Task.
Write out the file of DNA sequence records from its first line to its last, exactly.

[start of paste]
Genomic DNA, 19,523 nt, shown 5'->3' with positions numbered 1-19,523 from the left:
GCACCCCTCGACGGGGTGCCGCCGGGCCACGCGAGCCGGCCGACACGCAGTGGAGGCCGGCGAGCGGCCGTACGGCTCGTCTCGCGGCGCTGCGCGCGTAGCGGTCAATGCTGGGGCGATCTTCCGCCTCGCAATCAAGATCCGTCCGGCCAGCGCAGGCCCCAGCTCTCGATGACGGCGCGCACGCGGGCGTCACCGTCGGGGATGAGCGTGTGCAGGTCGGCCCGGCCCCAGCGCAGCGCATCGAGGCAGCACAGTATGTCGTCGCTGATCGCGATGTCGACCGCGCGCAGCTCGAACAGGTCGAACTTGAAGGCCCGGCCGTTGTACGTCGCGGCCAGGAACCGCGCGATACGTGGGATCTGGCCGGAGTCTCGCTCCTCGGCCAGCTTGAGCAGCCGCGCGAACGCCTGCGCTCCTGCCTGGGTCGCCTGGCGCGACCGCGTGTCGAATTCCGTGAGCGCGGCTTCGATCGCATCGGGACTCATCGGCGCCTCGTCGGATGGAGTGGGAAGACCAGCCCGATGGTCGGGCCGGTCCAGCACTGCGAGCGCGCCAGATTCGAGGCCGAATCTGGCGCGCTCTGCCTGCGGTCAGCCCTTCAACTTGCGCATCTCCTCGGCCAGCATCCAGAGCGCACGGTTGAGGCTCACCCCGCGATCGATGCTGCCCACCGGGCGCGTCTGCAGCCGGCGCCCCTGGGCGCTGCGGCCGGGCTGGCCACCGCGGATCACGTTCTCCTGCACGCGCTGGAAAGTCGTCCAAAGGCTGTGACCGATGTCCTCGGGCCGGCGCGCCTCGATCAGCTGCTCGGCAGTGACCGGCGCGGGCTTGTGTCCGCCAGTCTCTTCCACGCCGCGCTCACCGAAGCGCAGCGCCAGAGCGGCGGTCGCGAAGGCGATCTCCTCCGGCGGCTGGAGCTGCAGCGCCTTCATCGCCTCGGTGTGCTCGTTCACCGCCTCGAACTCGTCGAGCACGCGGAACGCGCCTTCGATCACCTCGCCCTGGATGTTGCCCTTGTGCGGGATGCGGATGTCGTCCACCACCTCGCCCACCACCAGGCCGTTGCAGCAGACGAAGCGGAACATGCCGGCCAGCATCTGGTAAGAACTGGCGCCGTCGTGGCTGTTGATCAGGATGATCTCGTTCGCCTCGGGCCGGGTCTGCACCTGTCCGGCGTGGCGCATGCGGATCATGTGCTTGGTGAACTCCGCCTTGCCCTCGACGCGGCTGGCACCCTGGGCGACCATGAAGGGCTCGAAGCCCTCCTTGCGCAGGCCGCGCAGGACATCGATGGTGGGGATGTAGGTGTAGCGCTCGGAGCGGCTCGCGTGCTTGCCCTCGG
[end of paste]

Genomic DNA, 19,523 nt, shown 5'->3' with positions numbered 1-19,523 from the left:
GCACCCCTCGACGGGGTGCCGCCGGGCCACGCGAGCCGGCCGACACGCAGTGGAGGCCGGCGAGCGGCCGTACGGCTCGTCTCGCGGCGCTGCGCGCGTAGCGGTCAATGCTGGGGCGATCTTCCGCCTCGCAATCAAGATCCGTCCGGCCAGCGCAGGCCCCAGCTCTCGATGACGGCGCGCACGCGGGCGTCACCGTCGGGGATGAGCGTGTGCAGGTCGGCCCGGCCCCAGCGCAGCGCATCGAGGCAGCACAGTATGTCGTCGCTGATCGCGATGTCGACCGCGCGCAGCTCGAACAGGTCGAACTTGAAGGCCCGGCCGTTGTACGTCGCGGCCAGGAACCGCGCGATACGTGGGATCTGGCCGGAGTCTCGCTCCTCGGCCAGCTTGAGCAGCCGCGCGAACGCCTGCGCTCCTGCCTGGGTCGCCTGGCGCGACCGCGTGTCGAATTCCGTGAGCGCGGCTTCGATCGCATCGGGACTCATCGGCGCCTCGTCGGATGGAGTGGGAAGACCAGCCCGATGGTCGGGCCGGTCCAGCACTGCGAGCGCGCCAGATTCGAGGCCGAATCTGGCGCGCTCTGCCTGCGGTCAGCCCTTCAACTTGCGCATCTCCTCGGCCAGCATCCAGAGCGCACGGTTGAGGCTCACCCCGCGATCGATGCTGCCCACCGGGCGCGTCTGCAGCCGGCGCCCCTGGGCGCTGCGGCCGGGCTGGCCACCGCGGATCACGTTCTCCTGCACGCGCTGGAAAGTCGTCCAAAGGCTGTGACCGATGTCCTCGGGCCGGCGCGCCTCGATCAGCTGCTCGGCAGTGACCGGCGCGGGCTTGTGTCCGCCAGTCTCTTCCACGCCGCGCTCACCGAAGCGCAGCGCCAGAGCGGCGGTCGCGAAGGCGATCTCCTCCGGCGGCTGGAGCTGCAGCGCCTTCATCGCCTCGGTGTGCTCGTTCACCGCCTCGAACTCGTCGAGCACGCGGAACGCGCCTTCGATCACCTCGCCCTGGATGTTGCCCTTGTGCGGGATGCGGATGTCGTCCACCACCTCGCCCACCACCAGGCCGTTGCAGCAGACGAAGCGGAACATGCCGGCCAGCATCTGGTAAGAACTGGCGCCGTCGTGGCTGTTGATCAGGATGATCTCGTTCGCCTCGGGCCGGGTCTGCACCTGTCCGGCGTGGCGCATGCGGATCATGTGCTTGGTGAACTCCGCCTTGCCCTCGACGCGGCTGGCACCCTGGGCGACCATGAAGGGCTCGAAGCCCTCCTTGCGCAGGCCGCGCAGGACATCGATGGTGGGGATGTAGGTGTAGCGCTCGGAGCGGCTCGCGTGCTTGCCCTCGG